Three years ago 2 large Finnish banks, the OP Group and the now infamous Danske Bank, started offering their loan customer the opportunity to postpone loan repayments for a year or more without costs or penalties. It was said that the then CEO of the OP Group had tears in his eyes because he was so moved by this act of charity.
The tears were not caused by an act of charity, but by jumping for joy since the delays in repaying loans would bring a lot of unexpected income from having a stable loan portfolio for the bank to fatten bonuses!
If you believe in altruistic bankers then you believe in fairy tales.
At that time the Ministry of Finance stated publicly that the postponement of loan repayments would be good for the economy because it would boost consumption. But their comments were made in response to a question about the Finnish economy that had nothing to do with those people who had large housing loans.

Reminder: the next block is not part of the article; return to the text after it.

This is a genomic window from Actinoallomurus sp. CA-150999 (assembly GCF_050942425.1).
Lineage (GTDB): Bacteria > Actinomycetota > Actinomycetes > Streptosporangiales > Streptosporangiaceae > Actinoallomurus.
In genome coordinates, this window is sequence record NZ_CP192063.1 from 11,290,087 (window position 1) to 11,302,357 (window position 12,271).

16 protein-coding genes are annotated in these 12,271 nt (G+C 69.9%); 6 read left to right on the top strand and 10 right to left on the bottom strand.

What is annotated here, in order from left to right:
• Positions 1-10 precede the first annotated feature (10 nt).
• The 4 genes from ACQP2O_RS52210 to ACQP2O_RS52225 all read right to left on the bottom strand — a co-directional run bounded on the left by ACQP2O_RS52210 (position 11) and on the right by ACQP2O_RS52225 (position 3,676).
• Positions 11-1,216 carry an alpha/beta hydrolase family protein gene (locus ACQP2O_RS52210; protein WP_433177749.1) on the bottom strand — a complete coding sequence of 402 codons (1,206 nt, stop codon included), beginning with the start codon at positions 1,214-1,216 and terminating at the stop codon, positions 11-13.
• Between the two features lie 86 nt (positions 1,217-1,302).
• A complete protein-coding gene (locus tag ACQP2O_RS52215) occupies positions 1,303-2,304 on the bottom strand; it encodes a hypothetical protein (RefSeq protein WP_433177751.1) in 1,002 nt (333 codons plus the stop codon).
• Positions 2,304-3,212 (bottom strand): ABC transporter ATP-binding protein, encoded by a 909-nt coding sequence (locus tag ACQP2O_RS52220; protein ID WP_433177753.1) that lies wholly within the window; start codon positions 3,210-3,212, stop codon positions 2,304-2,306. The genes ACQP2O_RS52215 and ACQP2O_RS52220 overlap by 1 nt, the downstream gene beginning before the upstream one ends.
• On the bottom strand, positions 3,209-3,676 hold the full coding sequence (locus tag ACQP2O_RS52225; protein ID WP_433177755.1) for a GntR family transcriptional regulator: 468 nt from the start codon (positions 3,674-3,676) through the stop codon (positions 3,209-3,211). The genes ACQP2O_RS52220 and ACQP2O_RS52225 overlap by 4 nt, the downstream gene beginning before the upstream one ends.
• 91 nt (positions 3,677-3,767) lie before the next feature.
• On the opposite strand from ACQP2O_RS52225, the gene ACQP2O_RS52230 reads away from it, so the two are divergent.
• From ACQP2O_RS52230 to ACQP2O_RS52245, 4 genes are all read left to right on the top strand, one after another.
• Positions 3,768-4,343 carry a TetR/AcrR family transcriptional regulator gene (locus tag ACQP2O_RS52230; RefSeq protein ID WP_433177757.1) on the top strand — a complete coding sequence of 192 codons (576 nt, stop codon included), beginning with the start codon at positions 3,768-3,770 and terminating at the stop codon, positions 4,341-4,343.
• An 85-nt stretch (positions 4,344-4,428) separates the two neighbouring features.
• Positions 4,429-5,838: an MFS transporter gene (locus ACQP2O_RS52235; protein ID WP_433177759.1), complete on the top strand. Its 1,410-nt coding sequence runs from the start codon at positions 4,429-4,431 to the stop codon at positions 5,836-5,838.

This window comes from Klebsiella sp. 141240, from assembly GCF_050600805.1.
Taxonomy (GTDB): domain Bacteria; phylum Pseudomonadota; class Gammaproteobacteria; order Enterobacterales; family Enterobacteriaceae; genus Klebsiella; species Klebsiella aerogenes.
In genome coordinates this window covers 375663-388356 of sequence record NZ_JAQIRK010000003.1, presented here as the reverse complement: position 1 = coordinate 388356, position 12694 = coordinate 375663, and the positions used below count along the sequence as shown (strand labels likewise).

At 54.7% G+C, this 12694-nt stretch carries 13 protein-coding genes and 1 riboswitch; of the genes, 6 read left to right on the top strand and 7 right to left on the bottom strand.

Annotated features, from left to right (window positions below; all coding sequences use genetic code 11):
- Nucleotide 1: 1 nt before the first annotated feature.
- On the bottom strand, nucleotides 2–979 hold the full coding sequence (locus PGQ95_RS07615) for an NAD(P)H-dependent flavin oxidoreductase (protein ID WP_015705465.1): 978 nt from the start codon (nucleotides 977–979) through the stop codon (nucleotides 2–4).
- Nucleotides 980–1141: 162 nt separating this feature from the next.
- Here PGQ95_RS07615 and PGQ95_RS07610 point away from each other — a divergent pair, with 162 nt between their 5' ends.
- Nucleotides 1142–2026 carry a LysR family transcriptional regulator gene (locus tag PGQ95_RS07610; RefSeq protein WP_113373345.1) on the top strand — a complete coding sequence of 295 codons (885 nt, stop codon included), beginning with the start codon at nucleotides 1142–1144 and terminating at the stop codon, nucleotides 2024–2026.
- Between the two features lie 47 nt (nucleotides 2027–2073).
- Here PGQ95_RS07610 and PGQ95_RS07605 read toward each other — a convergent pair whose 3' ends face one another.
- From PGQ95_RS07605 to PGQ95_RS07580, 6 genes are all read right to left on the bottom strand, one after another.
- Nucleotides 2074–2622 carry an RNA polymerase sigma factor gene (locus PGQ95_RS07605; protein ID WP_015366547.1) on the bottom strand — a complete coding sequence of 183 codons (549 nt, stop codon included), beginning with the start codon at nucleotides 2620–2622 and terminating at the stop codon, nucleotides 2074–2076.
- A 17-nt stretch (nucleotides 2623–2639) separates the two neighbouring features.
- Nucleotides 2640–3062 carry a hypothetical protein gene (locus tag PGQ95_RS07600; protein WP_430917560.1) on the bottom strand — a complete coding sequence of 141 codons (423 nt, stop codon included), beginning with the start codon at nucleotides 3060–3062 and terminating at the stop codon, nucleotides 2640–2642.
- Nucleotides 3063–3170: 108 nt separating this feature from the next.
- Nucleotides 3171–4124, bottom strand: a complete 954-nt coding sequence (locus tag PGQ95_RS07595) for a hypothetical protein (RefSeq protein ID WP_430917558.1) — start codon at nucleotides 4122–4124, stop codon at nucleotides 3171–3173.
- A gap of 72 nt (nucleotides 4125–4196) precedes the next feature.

Three years later, it is apparent that this offer was a bad idea because interest rates are now rising, and the same people who could have reduced their loans over the past 3 years with almost zero interest rates are now facing higher interest rates of interest resulting in higher monthly loan repayment costs every month. In other words their interest rate exposure has been translated into bankers’ bonuses at their expense.
Three years later, we even have the supervisory authorities saying that these delayed loan repayments were not a good idea given that interest rates are going up. Naturally, the question one should be asking is where were their warning words 3 years ago when this policy was cooked up?
This is another typical matter where banks and their clients do not have symmetrical information and banks take advantage of this for their own profit.
The sass problem is apparent in Sweden where housing loans to housing cooperatives and private clients are really long. In Sweden, interest rates have increased more rapidly due to significant growth within the economy, leaving some borrowers with many challenges to repay their loans on time.